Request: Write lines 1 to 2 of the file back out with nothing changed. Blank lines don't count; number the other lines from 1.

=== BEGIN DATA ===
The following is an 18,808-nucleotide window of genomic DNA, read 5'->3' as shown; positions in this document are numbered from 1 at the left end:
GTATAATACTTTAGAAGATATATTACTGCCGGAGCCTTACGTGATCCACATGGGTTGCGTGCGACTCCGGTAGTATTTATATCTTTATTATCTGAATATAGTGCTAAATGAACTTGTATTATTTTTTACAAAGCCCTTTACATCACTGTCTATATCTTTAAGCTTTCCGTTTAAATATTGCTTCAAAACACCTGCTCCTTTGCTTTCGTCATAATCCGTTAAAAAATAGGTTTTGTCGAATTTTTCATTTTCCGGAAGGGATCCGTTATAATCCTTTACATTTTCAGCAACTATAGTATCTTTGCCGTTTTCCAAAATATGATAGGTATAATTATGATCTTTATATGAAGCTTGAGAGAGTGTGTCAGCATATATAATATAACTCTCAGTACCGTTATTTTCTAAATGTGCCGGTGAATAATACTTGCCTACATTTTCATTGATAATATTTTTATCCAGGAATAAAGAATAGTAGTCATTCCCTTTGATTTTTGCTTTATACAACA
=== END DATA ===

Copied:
The following is an 18,808-nucleotide window of genomic DNA, read 5'->3' as shown; positions in this document are numbered from 1 at the left end:
GTATAATACTTTAGAAGATATATTACTGCCGGAGCCTTACGTGATCCACATGGGTTGCGTGCGACTCCGGTAGTATTTATATCTTTATTATCTGAATATAGTGCTAAATGAACTTGTATTATTTTTTACAAAGCCCTTTACATCACTGTCTATATCTTTAAGCTTTCCGTTTAAATATTGCTTCAAAACACCTGCTCCTTTGCTTTCGTCATAATCCGTTAAAAAATAGGTTTTGTCGAATTTTTCATTTTCCGGAAGGGATCCGTTATAATCCTTTACATTTTCAGCAACTATAGTATCTTTGCCGTTTTCCAAAATATGATAGGTATAATTATGATCTTTATATGAAGCTTGAGAGAGTGTGTCAGCATATATAATATAACTCTCAGTACCGTTATTTTCTAAATGTGCCGGTGAATAATACTTGCCTACATTTTCATTGATAATATTTTTATCCAGGAATAAAGAATAGTAGTCATTCCCTTTGATTTTTGCTTTATACAACA